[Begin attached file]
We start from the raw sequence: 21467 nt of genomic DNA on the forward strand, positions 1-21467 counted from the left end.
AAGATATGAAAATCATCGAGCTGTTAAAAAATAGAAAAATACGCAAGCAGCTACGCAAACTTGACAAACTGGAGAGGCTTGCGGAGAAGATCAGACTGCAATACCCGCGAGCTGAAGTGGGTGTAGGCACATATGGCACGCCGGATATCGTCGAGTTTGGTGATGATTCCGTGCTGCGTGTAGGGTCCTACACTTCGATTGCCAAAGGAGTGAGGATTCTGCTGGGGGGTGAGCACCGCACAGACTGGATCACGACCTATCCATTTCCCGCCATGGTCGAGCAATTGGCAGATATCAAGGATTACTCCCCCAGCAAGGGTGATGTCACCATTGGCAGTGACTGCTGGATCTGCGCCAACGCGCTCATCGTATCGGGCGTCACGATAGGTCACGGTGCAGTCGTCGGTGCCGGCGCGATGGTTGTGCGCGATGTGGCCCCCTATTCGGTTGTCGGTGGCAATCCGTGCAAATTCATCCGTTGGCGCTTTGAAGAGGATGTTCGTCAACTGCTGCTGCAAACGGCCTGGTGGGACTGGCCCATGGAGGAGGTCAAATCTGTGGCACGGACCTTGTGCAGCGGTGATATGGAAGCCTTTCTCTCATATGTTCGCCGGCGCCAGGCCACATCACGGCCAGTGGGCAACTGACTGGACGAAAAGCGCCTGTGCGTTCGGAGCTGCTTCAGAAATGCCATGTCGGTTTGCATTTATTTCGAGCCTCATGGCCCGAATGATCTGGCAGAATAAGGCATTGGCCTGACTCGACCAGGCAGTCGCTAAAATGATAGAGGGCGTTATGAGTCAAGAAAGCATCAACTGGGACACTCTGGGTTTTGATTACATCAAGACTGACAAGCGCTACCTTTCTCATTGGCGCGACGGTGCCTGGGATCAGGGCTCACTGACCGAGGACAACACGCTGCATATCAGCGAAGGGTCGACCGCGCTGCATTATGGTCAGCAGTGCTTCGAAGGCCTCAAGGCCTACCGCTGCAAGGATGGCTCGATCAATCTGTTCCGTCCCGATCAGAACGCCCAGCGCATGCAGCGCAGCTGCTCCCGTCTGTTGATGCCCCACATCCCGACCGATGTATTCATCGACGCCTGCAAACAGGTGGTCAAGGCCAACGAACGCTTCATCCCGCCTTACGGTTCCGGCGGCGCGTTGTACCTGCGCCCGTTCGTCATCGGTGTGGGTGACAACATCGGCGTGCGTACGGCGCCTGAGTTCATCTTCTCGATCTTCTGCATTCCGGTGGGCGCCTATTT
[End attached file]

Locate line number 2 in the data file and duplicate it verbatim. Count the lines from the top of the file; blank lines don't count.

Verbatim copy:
AAGATATGAAAATCATCGAGCTGTTAAAAAATAGAAAAATACGCAAGCAGCTACGCAAACTTGACAAACTGGAGAGGCTTGCGGAGAAGATCAGACTGCAATACCCGCGAGCTGAAGTGGGTGTAGGCACATATGGCACGCCGGATATCGTCGAGTTTGGTGATGATTCCGTGCTGCGTGTAGGGTCCTACACTTCGATTGCCAAAGGAGTGAGGATTCTGCTGGGGGGTGAGCACCGCACAGACTGGATCACGACCTATCCATTTCCCGCCATGGTCGAGCAATTGGCAGATATCAAGGATTACTCCCCCAGCAAGGGTGATGTCACCATTGGCAGTGACTGCTGGATCTGCGCCAACGCGCTCATCGTATCGGGCGTCACGATAGGTCACGGTGCAGTCGTCGGTGCCGGCGCGATGGTTGTGCGCGATGTGGCCCCCTATTCGGTTGTCGGTGGCAATCCGTGCAAATTCATCCGTTGGCGCTTTGAAGAGGATGTTCGTCAACTGCTGCTGCAAACGGCCTGGTGGGACTGGCCCATGGAGGAGGTCAAATCTGTGGCACGGACCTTGTGCAGCGGTGATATGGAAGCCTTTCTCTCATATGTTCGCCGGCGCCAGGCCACATCACGGCCAGTGGGCAACTGACTGGACGAAAAGCGCCTGTGCGTTCGGAGCTGCTTCAGAAATGCCATGTCGGTTTGCATTTATTTCGAGCCTCATGGCCCGAATGATCTGGCAGAATAAGGCATTGGCCTGACTCGACCAGGCAGTCGCTAAAATGATAGAGGGCGTTATGAGTCAAGAAAGCATCAACTGGGACACTCTGGGTTTTGATTACATCAAGACTGACAAGCGCTACCTTTCTCATTGGCGCGACGGTGCCTGGGATCAGGGCTCACTGACCGAGGACAACACGCTGCATATCAGCGAAGGGTCGACCGCGCTGCATTATGGTCAGCAGTGCTTCGAAGGCCTCAAGGCCTACCGCTGCAAGGATGGCTCGATCAATCTGTTCCGTCCCGATCAGAACGCCCAGCGCATGCAGCGCAGCTGCTCCCGTCTGTTGATGCCCCACATCCCGACCGATGTATTCATCGACGCCTGCAAACAGGTGGTCAAGGCCAACGAACGCTTCATCCCGCCTTACGGTTCCGGCGGCGCGTTGTACCTGCGCCCGTTCGTCATCGGTGTGGGTGACAACATCGGCGTGCGTACGGCGCCTGAGTTCATCTTCTCGATCTTCTGCATTCCGGTGGGCGCCTATTT